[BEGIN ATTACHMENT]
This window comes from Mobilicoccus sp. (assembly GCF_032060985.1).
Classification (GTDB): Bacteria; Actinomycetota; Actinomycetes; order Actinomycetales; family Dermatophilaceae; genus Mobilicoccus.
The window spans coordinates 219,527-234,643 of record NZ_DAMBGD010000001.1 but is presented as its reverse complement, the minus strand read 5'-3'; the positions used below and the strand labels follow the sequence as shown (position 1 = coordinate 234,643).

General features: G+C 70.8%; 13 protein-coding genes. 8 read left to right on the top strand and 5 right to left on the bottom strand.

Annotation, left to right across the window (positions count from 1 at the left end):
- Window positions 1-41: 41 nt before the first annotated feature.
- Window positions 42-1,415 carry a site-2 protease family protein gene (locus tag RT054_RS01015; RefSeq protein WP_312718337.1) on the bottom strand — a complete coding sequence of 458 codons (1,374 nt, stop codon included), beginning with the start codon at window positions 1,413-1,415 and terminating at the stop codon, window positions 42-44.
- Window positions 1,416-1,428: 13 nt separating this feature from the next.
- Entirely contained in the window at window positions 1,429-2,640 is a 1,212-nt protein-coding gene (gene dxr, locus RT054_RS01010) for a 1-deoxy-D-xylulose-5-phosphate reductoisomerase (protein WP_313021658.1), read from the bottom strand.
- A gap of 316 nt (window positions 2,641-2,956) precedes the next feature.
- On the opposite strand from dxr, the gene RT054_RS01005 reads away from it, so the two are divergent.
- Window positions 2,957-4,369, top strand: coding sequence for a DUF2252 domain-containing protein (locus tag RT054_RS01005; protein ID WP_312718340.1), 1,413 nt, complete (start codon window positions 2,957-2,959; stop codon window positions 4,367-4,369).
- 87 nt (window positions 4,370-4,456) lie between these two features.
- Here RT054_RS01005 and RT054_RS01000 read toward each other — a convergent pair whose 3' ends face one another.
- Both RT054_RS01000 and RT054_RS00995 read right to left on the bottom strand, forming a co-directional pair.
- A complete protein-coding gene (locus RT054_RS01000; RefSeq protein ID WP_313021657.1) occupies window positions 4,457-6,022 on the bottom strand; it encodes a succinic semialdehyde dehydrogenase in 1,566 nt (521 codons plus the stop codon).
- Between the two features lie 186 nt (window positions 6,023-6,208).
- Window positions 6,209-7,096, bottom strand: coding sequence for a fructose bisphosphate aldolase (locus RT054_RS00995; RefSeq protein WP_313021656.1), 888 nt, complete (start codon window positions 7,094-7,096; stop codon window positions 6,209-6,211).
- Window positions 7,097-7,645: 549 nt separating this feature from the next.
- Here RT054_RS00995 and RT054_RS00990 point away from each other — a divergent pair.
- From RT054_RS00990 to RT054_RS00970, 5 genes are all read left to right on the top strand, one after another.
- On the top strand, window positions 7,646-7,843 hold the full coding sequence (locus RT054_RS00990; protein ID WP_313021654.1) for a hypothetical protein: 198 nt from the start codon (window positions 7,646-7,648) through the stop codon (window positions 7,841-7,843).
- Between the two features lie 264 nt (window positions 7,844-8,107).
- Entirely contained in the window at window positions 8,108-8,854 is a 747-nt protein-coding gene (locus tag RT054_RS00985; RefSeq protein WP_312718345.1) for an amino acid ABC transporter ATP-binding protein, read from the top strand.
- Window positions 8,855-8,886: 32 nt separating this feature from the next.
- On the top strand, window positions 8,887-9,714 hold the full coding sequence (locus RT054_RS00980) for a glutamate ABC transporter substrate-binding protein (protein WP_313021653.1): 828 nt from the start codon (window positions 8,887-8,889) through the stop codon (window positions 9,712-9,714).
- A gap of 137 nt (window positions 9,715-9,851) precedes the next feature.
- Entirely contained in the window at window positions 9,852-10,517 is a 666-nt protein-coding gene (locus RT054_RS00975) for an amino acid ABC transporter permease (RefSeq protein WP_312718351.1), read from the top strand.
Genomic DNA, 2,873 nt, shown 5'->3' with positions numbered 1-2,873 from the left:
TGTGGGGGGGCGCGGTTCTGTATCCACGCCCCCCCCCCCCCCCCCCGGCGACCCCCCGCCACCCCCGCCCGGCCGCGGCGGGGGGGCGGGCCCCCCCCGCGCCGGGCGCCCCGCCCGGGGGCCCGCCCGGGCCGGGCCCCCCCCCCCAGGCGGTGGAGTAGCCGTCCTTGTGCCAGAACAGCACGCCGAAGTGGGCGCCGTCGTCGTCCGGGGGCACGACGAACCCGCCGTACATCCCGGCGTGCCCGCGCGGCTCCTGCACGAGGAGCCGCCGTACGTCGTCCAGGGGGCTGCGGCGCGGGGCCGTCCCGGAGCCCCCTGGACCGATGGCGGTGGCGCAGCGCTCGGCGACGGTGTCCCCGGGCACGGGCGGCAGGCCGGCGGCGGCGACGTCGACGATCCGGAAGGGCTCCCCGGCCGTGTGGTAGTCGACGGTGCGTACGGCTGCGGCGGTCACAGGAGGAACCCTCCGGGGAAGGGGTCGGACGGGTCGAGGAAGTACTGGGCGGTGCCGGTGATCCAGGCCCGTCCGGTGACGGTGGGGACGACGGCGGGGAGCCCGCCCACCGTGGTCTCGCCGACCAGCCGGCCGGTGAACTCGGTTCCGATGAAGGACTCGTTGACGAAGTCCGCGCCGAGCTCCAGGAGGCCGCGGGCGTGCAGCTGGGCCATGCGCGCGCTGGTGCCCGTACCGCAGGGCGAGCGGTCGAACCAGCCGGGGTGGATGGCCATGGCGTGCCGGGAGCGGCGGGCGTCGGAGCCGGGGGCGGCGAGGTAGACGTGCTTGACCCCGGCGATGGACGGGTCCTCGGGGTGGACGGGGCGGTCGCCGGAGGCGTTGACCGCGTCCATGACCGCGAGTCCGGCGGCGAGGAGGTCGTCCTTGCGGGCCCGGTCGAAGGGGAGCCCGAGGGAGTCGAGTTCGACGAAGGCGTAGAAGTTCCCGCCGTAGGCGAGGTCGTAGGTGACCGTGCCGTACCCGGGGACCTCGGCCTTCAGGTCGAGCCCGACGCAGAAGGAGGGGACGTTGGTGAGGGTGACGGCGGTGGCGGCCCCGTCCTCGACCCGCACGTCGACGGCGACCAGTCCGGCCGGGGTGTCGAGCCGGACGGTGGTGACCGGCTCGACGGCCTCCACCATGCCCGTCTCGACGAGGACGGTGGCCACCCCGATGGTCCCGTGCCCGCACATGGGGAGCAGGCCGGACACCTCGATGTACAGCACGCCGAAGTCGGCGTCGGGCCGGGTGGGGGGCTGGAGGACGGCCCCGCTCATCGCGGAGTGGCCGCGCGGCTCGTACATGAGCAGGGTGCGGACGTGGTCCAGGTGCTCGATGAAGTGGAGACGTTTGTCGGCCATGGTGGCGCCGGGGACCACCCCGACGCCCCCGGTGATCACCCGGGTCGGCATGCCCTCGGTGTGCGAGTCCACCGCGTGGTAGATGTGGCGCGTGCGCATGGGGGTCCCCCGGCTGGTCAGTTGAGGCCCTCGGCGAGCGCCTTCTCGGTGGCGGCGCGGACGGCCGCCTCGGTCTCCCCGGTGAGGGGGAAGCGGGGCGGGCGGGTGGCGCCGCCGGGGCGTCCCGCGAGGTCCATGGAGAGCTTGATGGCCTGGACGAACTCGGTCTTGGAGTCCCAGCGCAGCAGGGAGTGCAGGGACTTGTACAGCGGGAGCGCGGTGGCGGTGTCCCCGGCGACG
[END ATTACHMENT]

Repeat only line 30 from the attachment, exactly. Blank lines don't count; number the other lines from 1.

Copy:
TGTGGGGGGGCGCGGTTCTGTATCCACGCCCCCCCCCCCCCCCCCCGGCGACCCCCCGCCACCCCCGCCCGGCCGCGGCGGGGGGGCGGGCCCCCCCCGCGCCGGGCGCCCCGCCCGGGGGCCCGCCCGGGCCGGGCCCCCCCCCCCAGGCGGTGGAGTAGCCGTCCTTGTGCCAGAACAGCACGCCGAAGTGGGCGCCGTCGTCGTCCGGGGGCACGACGAACCCGCCGTACATCCCGGCGTGCCCGCGCGGCTCCTGCACGAGGAGCCGCCGTACGTCGTCCAGGGGGCTGCGGCGCGGGGCCGTCCCGGAGCCCCCTGGACCGATGGCGGTGGCGCAGCGCTCGGCGACGGTGTCCCCGGGCACGGGCGGCAGGCCGGCGGCGGCGACGTCGACGATCCGGAAGGGCTCCCCGGCCGTGTGGTAGTCGACGGTGCGTACGGCTGCGGCGGTCACAGGAGGAACCCTCCGGGGAAGGGGTCGGACGGGTCGAGGAAGTACTGGGCGGTGCCGGTGATCCAGGCCCGTCCGGTGACGGTGGGGACGACGGCGGGGAGCCCGCCCACCGTGGTCTCGCCGACCAGCCGGCCGGTGAACTCGGTTCCGATGAAGGACTCGTTGACGAAGTCCGCGCCGAGCTCCAGGAGGCCGCGGGCGTGCAGCTGGGCCATGCGCGCGCTGGTGCCCGTACCGCAGGGCGAGCGGTCGAACCAGCCGGGGTGGATGGCCATGGCGTGCCGGGAGCGGCGGGCGTCGGAGCCGGGGGCGGCGAGGTAGACGTGCTTGACCCCGGCGATGGACGGGTCCTCGGGGTGGACGGGGCGGTCGCCGGAGGCGTTGACCGCGTCCATGACCGCGAGTCCGGCGGCGAGGAGGTCGTCCTTGCGGGCCCGGTCGAAGGGGAGCCCGAGGGAGTCGAGTTCGACGAAGGCGTAGAAGTTCCCGCCGTAGGCGAGGTCGTAGGTGACCGTGCCGTACCCGGGGACCTCGGCCTTCAGGTCGAGCCCGACGCAGAAGGAGGGGACGTTGGTGAGGGTGACGGCGGTGGCGGCCCCGTCCTCGACCCGCACGTCGACGGCGACCAGTCCGGCCGGGGTGTCGAGCCGGACGGTGGTGACCGGCTCGACGGCCTCCACCATGCCCGTCTCGACGAGGACGGTGGCCACCCCGATGGTCCCGTGCCCGCACATGGGGAGCAGGCCGGACACCTCGATGTACAGCACGCCGAAGTCGGCGTCGGGCCGGGTGGGGGGCTGGAGGACGGCCCCGCTCATCGCGGAGTGGCCGCGCGGCTCGTACATGAGCAGGGTGCGGACGTGGTCCAGGTGCTCGATGAAGTGGAGACGTTTGTCGGCCATGGTGGCGCCGGGGACCACCCCGACGCCCCCGGTGATCACCCGGGTCGGCATGCCCTCGGTGTGCGAGTCCACCGCGTGGTAGATGTGGCGCGTGCGCATGGGGGTCCCCCGGCTGGTCAGTTGAGGCCCTCGGCGAGCGCCTTCTCGGTGGCGGCGCGGACGGCCGCCTCGGTCTCCCCGGTGAGGGGGAAGCGGGGCGGGCGGGTGGCGCCGCCGGGGCGTCCCGCGAGGTCCATGGAGAGCTTGATGGCCTGGACGAACTCGGTCTTGGAGTCCCAGCGCAGCAGGGAGTGCAGGGACTTGTACAGCGGGAGCGCGGTGGCGGTGTCCCCGGCGACG